Site Setup Journal: ACT I

ACT I: Domains and Hosting

In Site Setup Journal: Prologue, I set the scene for an ordinary website setup project. The plan: re-up a hosting account gone dormant, make sure the registrar is a domain pointing there, install WordPress, add a few miscellaneous plugins, install BuddyPress, do some configuration and maybe a little theme tweaking, and then have a nice private group site for the students of a class I’m in. Simple, right? I figured maybe an hour or two. Boy, was I wrong.

Once I removed the option to ping knowledgeable friends and get a fast, accurate answer to any question (a privilege I appreciate even more after this experience) and had to rely on public documentation and support services, I re-discovered just how woeful they are. I’ll try to describe each of the steps I took.

Step 1. Getting a Domain

An average person creating a new site would need to buy a domain, but I knew I had an unused domain sitting around from when I used to freelance, so figured I’d save the money and the addition of another domain (because the class site might get moved to the school site eventually). I had hosting accounts on both Bluehost and Dreamhost, but wasn’t sure where I had hosted  the domain I had in mind.

First I logged in at Bluehost. The hosting account had been deleted in July, which I hadn’t realized because the email address was one I no longer check, tied to an old business. The domain listed wasn’t the one I was looking for, though, so I went over to Dreamhost. I had to do some login gymnastics there also, because I’d had two accounts there, and as it requires login to be an email address/customer ID rather than a self-chosen username, I had to try a LOT of times to get the right combination of email and password and domains (I’d had accounts under 2 email addresses because one was for helping non-profits get sites set up). Finally after resetting passwords on the emails still in use, I got in. The non-profit account was still active, but I wanted the paid account for this project. In retrospect that was unnecessary, since the school is a non-profit, but oh well. The paid account had also expired over the busy summer. This one I did vaguely remember seeing emails about, but had never taken the time to go and do the login hoop-jumping to pay for the coming year because I was busy with work. I paid to re-up the hosting account, and it was back in business.

The domain was still listed there, so I wanted to make sure the registrar was still pointing at the Dreamhost nameservers. I went to Namecheap first, but it wasn’t listed there, so I had to check GoDaddy. I have a couple of domains there still that I hadn’t transferred yet due to timing around expirations. I couldn’t log in because I didn’t remember my password (hey, lots of people don’t use password managers). I went through the reset process, and got access. A domain I’d been registering for my brother had apparently expired (oops, another victim of my changed-email status), but the domain I wanted to use for the class was still there, and it was still pointing at Dreamhost.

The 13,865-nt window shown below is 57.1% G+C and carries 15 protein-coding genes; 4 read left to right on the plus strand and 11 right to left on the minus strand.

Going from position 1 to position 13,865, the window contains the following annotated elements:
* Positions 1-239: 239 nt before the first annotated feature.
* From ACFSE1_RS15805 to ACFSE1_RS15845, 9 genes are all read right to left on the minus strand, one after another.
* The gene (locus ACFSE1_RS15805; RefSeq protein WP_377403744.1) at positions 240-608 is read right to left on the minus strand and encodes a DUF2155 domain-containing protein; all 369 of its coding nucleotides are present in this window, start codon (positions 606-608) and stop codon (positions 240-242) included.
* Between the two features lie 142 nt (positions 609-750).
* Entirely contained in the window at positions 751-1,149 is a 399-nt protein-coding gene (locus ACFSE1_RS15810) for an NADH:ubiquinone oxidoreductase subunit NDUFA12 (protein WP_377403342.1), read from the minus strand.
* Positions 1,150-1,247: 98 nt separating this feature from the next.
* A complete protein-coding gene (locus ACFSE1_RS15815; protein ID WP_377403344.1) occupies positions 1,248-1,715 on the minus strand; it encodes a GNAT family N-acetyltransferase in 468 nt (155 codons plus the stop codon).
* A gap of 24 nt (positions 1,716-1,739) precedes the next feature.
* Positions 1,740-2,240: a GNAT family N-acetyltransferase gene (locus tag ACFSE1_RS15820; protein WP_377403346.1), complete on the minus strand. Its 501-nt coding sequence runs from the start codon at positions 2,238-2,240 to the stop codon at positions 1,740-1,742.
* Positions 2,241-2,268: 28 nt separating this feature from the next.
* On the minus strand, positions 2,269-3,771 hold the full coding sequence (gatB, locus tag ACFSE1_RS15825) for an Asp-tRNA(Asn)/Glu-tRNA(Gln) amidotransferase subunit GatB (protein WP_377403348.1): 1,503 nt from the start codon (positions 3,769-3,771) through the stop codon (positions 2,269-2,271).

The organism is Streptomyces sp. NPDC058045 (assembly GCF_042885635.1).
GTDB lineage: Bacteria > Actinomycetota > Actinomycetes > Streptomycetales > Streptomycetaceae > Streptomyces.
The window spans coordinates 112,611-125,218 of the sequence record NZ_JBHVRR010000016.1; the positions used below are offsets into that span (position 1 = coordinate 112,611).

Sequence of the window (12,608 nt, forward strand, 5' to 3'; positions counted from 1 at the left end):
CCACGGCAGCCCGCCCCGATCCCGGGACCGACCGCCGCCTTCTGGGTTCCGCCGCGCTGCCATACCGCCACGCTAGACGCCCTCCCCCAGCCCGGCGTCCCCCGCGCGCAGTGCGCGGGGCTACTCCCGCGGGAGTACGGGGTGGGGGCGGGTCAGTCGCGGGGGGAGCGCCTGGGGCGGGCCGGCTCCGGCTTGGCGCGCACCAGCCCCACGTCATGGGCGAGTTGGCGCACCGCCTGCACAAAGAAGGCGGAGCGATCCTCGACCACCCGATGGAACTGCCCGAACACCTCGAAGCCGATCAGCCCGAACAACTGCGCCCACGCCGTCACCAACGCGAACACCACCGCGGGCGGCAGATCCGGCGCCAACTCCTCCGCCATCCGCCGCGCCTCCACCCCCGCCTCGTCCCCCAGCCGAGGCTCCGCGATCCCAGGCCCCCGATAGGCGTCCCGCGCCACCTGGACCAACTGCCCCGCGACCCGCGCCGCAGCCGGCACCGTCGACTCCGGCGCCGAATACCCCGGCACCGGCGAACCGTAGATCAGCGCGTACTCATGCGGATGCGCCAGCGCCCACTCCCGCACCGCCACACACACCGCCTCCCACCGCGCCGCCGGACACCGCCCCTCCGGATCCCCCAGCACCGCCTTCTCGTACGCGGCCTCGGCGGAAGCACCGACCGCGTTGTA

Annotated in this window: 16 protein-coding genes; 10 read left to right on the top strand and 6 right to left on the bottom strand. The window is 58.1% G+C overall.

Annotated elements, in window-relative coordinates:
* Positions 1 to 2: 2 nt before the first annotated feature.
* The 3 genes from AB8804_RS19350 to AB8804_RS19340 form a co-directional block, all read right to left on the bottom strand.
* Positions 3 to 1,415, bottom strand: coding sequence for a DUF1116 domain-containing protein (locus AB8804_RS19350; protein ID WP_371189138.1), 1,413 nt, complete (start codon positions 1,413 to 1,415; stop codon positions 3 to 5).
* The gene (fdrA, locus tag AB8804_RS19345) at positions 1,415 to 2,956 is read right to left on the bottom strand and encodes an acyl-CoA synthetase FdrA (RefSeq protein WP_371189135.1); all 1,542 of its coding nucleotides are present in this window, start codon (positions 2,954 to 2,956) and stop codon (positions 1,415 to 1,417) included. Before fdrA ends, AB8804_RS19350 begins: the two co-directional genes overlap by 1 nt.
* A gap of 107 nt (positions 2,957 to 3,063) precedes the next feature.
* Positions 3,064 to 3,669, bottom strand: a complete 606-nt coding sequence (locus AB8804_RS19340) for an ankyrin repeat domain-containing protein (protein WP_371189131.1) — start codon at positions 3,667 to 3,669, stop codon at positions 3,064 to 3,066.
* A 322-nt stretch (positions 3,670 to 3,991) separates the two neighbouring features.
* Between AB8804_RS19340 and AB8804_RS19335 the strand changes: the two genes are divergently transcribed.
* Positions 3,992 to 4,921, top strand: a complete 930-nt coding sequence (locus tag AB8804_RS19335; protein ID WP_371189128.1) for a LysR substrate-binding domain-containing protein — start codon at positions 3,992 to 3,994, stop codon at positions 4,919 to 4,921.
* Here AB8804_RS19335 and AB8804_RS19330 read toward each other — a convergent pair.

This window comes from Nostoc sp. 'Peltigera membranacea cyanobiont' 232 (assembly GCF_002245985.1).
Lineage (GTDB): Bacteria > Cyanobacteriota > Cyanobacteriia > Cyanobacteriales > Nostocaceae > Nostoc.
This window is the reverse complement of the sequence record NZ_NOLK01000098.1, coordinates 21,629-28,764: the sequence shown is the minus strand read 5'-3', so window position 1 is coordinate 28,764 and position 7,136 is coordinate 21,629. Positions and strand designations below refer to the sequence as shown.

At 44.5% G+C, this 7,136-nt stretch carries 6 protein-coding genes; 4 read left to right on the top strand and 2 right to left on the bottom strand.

I wasn’t keeping track of time, but I’d guess this all took about 30-45 minutes of going back and forth between sites and emails (often not instant but instead a few minutes later, or later, or later.

Summary: Requiring email address and/or customer number as login instead of allowing user-selected username does not result in a good user experience. Only doing password resets via sending to the email on the account does not address the reason why a lot of people need help resetting a password, which is lost access to the email address on the account. User-selected security access phrases or questions are a more user-friendly path to password reclamation.

Stay tuned for Act II, Setting Up WordPress. This is when we get into the fun stuff.

2 thoughts on “Site Setup Journal: ACT I

  1. User-selected security access phrases or questions are a more user-friendly path to password reclamation.

    Yes, and they are also, by far, the easiest method to exploit from a security perspective.

    There’s two routes most sites take in this manner: Pre-generated questions and user selected answers, or self-generated questions and answers.

    If the questions are premade, then they are usually overly simplistic and broad. “What is your mother’s maiden name?”, “What is your favorite color?”, “What was the name of your first pet?” Generally speaking, if people treat these as real questions, then they may not realize that these answers can be easily found through searching, or that they may be available elsewhere, like on their own Facebook page. These are also prone to social engineering or even malicious account attacks, where you sign up for an account on some website, and fill in the same types of “security” questions, only to have that site then use your answers to gain access to your other accounts.

    If the questions are self-determined, then they’re usually extremely weak, because people are dumb. “What is 1+1?” or “Type in password” or things like that happen a fair amount.

    People are bad at security. And like it or not, requiring them to be truly secure for *their domain name* makes sense. Nowadays, anybody who doesn’t use 2FA for their domain registrations is nuts, in my view. Security and user-friendliness are at odds here, I think.

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